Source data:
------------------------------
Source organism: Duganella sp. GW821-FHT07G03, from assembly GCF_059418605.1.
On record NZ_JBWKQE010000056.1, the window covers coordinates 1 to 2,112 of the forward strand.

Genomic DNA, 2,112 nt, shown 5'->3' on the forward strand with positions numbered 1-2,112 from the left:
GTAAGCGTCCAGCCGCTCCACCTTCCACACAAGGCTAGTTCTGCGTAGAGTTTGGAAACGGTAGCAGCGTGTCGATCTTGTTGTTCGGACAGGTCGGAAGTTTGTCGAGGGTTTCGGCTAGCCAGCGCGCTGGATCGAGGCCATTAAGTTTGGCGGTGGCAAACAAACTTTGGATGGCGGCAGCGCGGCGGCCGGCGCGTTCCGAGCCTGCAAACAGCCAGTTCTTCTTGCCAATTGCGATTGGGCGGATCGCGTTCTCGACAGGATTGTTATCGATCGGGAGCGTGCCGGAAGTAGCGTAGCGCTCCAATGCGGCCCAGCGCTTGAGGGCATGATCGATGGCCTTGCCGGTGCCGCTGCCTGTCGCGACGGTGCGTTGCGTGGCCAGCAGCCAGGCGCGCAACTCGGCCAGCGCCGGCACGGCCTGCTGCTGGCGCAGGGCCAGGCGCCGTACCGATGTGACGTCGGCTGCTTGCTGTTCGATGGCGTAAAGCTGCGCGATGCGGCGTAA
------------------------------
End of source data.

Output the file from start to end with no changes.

Source organism: Duganella sp. GW821-FHT07G03, from assembly GCF_059418605.1.
On record NZ_JBWKQE010000056.1, the window covers coordinates 1 to 2,112 of the forward strand.

Genomic DNA, 2,112 nt, shown 5'->3' on the forward strand with positions numbered 1-2,112 from the left:
GTAAGCGTCCAGCCGCTCCACCTTCCACACAAGGCTAGTTCTGCGTAGAGTTTGGAAACGGTAGCAGCGTGTCGATCTTGTTGTTCGGACAGGTCGGAAGTTTGTCGAGGGTTTCGGCTAGCCAGCGCGCTGGATCGAGGCCATTAAGTTTGGCGGTGGCAAACAAACTTTGGATGGCGGCAGCGCGGCGGCCGGCGCGTTCCGAGCCTGCAAACAGCCAGTTCTTCTTGCCAATTGCGATTGGGCGGATCGCGTTCTCGACAGGATTGTTATCGATCGGGAGCGTGCCGGAAGTAGCGTAGCGCTCCAATGCGGCCCAGCGCTTGAGGGCATGATCGATGGCCTTGCCGGTGCCGCTGCCTGTCGCGACGGTGCGTTGCGTGGCCAGCAGCCAGGCGCGCAACTCGGCCAGCGCCGGCACGGCCTGCTGCTGGCGCAGGGCCAGGCGCCGTACCGATGTGACGTCGGCTGCTTGCTGTTCGATGGCGTAAAGCTGCGCGATGCGGCGTAA